Boosting the immune system with food
You probably already know that foods nourish the body and help support a healthy immune system. But which foods should be at the top of your list during the COVID-19 pandemic?
The government's MyPlate is an ideal representation of how we should eat to support healthy immune function. The focus is on maximizing fruits and vegetables and selecting lean sources of protein and dairy.
Foods that bolster the immune system
The coronavirus pandemic has brought the idea of stockpiling healthful foods to the forefront. If you’re hitting the grocery store less than once per week, keeping fresh fruits and vegetables stocked may be challenging.
The good news: There are plenty of healthful options available, both fresh and frozen, to help meet your nutrient needs and bolster your immune system. A handful of my favorites:
- Red bell peppers: When it comes to protecting the immune system, most people think of citrus fruits because they tend to be high in vitamin C. A red bell pepper trumps oranges, grapefruit and lemons in terms of vitamin C content. Other vitamin C-rich options include strawberries, kiwi and broccoli.
- Sweet potatoes: Sweet potatoes, particularly the ones with deep orange flesh, are very high in beta-carotene, a critical nutrient that the body converts to vitamin A. Vitamin A is critical to maintaining a healthy immune system.
- Water: When it comes to staving off any type of cold or virus, maintaining adequate hydration is key. In fact, getting sufficient fluids is even more important than nourishment from food. The reason? Our bodies are made mostly of water. Plus, fluids help ensure that our kidneys and liver — the organs that eliminate toxins and foreign bodies — function appropriately.
- Nuts and seeds: Nuts and seeds are not only a good source of healthy fats and protein, but they also contain disease-fighting vitamin E. A few go-to options: almonds, mixed nuts and peanut butter.
- Greek yogurt: Greek yogurt has the protein our bodies need for repair and rebuilding. It also provides probiotics, good bacteria that help promote a healthy GI tract, and it's a great stand-in for sour cream. Just make sure to stick with plain. Flavored yogurts and yogurt drinks can contain more sugar than a serving of ice cream.
Foods that weaken the immune system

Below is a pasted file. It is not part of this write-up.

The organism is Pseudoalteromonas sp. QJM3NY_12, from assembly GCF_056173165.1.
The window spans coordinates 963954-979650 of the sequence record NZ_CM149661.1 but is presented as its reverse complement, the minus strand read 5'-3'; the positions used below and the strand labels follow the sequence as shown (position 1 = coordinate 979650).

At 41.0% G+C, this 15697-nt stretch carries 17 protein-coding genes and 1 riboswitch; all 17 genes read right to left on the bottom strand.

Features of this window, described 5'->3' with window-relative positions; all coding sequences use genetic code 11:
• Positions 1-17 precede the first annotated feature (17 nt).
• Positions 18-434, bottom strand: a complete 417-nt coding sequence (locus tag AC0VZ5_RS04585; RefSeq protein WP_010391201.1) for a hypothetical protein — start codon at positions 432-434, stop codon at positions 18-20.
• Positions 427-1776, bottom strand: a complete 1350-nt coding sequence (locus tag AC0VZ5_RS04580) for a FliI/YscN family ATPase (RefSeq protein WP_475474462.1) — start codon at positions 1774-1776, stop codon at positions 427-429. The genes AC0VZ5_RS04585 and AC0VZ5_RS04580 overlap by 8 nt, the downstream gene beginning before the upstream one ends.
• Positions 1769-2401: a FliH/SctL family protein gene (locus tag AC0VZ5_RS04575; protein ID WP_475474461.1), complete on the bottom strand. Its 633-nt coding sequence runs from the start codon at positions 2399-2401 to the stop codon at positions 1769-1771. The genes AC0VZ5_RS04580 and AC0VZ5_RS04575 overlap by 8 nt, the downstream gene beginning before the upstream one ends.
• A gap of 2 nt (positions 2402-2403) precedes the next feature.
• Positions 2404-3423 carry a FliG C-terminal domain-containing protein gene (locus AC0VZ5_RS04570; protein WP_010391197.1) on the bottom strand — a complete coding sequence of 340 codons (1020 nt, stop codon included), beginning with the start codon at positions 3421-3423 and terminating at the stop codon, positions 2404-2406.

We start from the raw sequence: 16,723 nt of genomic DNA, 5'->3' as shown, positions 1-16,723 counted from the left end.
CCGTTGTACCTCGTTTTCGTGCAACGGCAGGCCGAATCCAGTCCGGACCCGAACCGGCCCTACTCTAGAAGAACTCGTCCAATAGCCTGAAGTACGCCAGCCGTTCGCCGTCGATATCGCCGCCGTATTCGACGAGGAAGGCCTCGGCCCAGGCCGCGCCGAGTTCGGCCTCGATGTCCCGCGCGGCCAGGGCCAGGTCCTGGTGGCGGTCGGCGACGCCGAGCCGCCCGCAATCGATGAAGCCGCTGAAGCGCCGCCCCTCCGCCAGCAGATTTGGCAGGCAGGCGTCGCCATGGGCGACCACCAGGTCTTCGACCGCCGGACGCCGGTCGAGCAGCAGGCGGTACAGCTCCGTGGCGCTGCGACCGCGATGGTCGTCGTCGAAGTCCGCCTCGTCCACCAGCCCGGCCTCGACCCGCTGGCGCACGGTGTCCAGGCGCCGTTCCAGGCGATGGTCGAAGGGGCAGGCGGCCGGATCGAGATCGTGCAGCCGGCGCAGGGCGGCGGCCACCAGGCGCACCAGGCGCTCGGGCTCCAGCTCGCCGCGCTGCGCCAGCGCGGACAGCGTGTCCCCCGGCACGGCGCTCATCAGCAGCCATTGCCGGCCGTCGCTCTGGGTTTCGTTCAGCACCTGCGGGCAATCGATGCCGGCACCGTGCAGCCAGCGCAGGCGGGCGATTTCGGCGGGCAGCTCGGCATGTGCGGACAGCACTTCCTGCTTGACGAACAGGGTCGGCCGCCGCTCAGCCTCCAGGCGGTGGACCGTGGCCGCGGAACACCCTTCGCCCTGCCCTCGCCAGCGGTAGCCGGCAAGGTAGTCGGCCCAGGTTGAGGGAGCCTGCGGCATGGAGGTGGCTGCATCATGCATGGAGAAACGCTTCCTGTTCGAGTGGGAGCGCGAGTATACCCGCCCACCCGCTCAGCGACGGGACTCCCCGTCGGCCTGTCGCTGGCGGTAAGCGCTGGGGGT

Protecting your immune system isn't only about what you put in your body, but also what you keep out. During the COVID-19 quarantine, many of us are turning to comfort foods to help manage emotions like stress, depression and anxiety.
Unfortunately, diving into a bag of chips or a bowl of ice cream isn't the best way to support your body when you're feeling unsettled. Instead, try to limit these immune-sapping culprits:
- Sugar. Sugar is just empty calories. It contains no vitamins, minerals or disease-fighting nutrients. Eat too much and you may feel sluggish — often to the point where you need an additional pick-me-up.
- Caffeine. Having a cup or two of joe each day is okay, but it's important to remember that caffeine is a stimulant, so it causes spasms in your GI tract. Also concerning is what else is going into your cup of coffee or tea. Pairing that caffeine with a hit of sugar could negatively impact your immune system.
- Alcohol. Having a drink a day isn't going to hijack your immune system, but when one drink turns into two or three, your immune system may take the fall. Plus, people often make unhealthy food choices after they have a few drinks.
The best way to support your immune system is to follow a Mediterranean or DASH (Dietary Approaches to Stop Hypertension) diet. Load up on fresh fruits, vegetables and whole grains and select lean sources of protein and low-fat dairy. Limit foods that are high in sugar and saturated fat.
A few ideas for immune-boosting nourishment:
- Focus on frozen. If you're only taking one grocery store trip every week or two, frozen fruits and veggies will sustain you.
- Plan ahead. Whether you're working from home or heading out to the office, prepping food for the day can help ensure you make healthy choices.
- Keep healthy foods handy. Chop up fresh bell peppers, carrots and celery, wash fruit and have portion-controlled packs of nuts at the ready. That way you can grab a healthy snack with minimal effort.
Most important, make sure to mix things up. You'll get the best nutrient bang for your buck when you consume a variety of healthful foods rather than sticking with the same options. Make room for herbs and spices, too. Garlic, onion, cinnamon, thyme, oregano and other flavoring agents contain powerful disease-fighting chemicals.
Kelly Nohl is a registered dietitian nutritionist for the Henry Ford Center for Health Promotion and Disease Prevention.